Steamboat Springs That big hole in Gondola Square is for water- and sewer-line work that is the first phase of this summer’s base area redevelopment.
Construction is well under way at the base of Steamboat Ski Area. Redevelopment coordinator Joe Kracum said crews are setting the stage for future public improvements, including a promenade and the daylighting of Burgess Creek, with infrastructure work from Gondola Square to Torian Plum Plaza.
The work is part of an about $2.5 million redevelopment project approved in May by the Steamboat Springs City Council, acting as the Steamboat Springs Redevelopment Authority. Meanwhile, city finance officials are continuing efforts to refinance the city’s $17.5 million base area redevelopment loan, potentially through a new, fixed-rate bond that could allow the release of additional redevelopment funds this summer.
“We could know a whole lot more in two weeks,” Steamboat Springs Finance Director Deb Hinsvark said Monday about refinancing efforts.
Kracum said crews have plenty to do while those negotiations continue.
“We’re going to be doing underground work through this summer,” Kracum said Tuesday. “We’re planning on finishing in mid-October.”
The pipe work will install water and sewer lines with a larger capacity, which Kracum said the Mount Werner Water and Sanitation District specified to handle new development at the ski base. Also scheduled for this summer is work to reconfigure the hillside that slopes from Torian Plum Plaza toward Gondola Square.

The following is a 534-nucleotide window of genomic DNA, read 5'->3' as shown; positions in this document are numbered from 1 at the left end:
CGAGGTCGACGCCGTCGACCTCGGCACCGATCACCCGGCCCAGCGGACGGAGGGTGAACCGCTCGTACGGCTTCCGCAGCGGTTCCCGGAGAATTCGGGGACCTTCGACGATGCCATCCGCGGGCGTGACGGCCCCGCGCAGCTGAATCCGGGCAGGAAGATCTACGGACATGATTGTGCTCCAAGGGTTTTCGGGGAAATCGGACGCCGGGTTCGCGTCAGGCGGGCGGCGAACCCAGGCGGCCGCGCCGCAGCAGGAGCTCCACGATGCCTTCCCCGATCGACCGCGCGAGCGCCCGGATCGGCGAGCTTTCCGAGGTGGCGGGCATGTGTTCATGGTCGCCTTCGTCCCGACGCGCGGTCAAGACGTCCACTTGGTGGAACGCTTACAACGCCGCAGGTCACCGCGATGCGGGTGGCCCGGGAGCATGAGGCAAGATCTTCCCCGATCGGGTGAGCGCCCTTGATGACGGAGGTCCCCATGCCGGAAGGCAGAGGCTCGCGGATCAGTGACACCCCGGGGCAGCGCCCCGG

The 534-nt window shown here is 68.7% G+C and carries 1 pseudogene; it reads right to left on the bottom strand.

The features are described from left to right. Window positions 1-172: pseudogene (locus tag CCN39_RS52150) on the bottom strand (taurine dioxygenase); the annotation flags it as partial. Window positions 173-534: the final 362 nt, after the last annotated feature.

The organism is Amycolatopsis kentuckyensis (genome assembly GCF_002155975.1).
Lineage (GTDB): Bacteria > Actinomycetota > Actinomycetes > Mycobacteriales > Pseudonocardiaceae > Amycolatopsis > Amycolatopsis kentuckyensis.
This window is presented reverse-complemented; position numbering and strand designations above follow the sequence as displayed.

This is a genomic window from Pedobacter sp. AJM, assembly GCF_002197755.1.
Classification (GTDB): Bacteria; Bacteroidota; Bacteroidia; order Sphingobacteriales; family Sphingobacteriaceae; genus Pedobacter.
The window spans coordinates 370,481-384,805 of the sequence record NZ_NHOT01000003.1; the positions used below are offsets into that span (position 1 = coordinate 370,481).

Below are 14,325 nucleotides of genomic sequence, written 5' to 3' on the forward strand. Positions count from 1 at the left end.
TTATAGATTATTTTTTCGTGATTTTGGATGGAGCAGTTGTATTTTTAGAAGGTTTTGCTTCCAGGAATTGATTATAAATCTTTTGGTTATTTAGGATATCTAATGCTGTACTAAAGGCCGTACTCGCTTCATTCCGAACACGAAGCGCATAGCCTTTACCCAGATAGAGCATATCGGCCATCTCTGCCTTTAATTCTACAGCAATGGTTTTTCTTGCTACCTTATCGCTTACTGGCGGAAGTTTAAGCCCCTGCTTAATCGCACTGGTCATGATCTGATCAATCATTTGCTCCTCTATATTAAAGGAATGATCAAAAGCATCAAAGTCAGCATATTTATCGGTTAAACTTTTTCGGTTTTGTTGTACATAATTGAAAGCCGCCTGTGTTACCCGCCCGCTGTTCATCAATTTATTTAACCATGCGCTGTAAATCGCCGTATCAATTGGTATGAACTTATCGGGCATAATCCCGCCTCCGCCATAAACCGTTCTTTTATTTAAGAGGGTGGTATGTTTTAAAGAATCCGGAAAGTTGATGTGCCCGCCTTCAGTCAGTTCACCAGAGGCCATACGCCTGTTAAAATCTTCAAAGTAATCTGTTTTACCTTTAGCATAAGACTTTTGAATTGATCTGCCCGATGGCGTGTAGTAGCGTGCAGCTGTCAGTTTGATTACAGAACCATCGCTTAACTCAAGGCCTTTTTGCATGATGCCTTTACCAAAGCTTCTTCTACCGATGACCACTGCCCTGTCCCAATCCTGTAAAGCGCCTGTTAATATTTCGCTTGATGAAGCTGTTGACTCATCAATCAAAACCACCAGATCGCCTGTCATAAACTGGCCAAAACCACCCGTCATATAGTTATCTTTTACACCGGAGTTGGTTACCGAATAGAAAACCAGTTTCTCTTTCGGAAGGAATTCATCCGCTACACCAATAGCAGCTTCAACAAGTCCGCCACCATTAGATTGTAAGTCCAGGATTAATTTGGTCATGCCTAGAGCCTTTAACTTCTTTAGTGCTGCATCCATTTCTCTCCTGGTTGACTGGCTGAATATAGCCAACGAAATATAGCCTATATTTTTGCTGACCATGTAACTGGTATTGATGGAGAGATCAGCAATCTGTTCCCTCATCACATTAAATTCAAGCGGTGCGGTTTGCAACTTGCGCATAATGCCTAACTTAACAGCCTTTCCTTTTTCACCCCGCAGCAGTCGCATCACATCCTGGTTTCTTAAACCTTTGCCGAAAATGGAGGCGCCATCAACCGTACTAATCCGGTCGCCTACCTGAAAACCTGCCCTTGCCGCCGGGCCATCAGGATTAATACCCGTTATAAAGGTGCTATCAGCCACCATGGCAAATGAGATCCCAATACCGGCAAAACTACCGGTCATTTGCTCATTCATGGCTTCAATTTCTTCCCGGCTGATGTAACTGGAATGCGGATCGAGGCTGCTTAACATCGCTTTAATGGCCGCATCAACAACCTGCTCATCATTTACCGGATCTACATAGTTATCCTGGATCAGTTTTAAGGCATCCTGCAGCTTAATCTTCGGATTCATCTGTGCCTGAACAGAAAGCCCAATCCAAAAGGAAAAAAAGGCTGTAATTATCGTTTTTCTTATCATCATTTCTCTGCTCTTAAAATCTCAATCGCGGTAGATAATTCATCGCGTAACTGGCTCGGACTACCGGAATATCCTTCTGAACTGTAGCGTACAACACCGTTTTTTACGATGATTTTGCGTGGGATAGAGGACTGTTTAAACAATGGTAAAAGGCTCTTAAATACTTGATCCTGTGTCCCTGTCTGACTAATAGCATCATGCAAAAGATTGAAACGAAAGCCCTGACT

The city awarded a contract of about $4.5 million to Duckels Construction in April for this summer’s work.
Construction plans stalled in April, though, after a contentious bid process and a default notice from U.S. Bank. That notice put perceptions of the project’s financing on shaky ground and spurred a flurry of negotiations between city staff and bank officials.
U.S. Bank removed default conditions on the loan in a deal reached May 6. The deal allowed the immediate use of $2.5 million, provided that the remainder of this year’s funds, also about $2.5 million, be held in a construction account.
A refinanced loan could allow use of that remaining $2.5 million. Not having access to those remaining funds has changed construction staffing at the ski base, Derick Duckels of Duckels Construction said Tuesday.
Duckels said about 20 people are working on base area redevelopment at the moment. That’s a sharp contrast to the employment figure he cited in May, when he said about 200 workers could be on the job this summer, including subcontractors and other crews.
“With the scope they gave us, it’s not going to be nearly that many,” he said.
Duckels said with the current funding, base area construction could top out at about 75 workers this summer. That could add to employment woes felt in a local construction industry and job market that have been hit hard by the economic recession.
Duckels also said that regardless of additional funding later this summer, there likely “wouldn’t be many amenities that will get done this year,” meaning visitors to the ski area next winter likely won’t notice many new features above-ground.
Duckels and Kracum said most of this summer’s work is underground and infrastructure-related. Kracum said a refinancing deal could increase this summer’s work somewhat if it allowed the use of additional funds early enough — meaning in August, he said — but he’s not holding his breath.
“At this point, we’re in a wait-and-see mode,” Kracum said. “What we’re trying to do this summer is set it up so we can get the bulk of the work done when the rest of the funding comes in next year.”
— To reach Mike Lawrence, call 871-4233 or e-mail firstname.lastname@example.org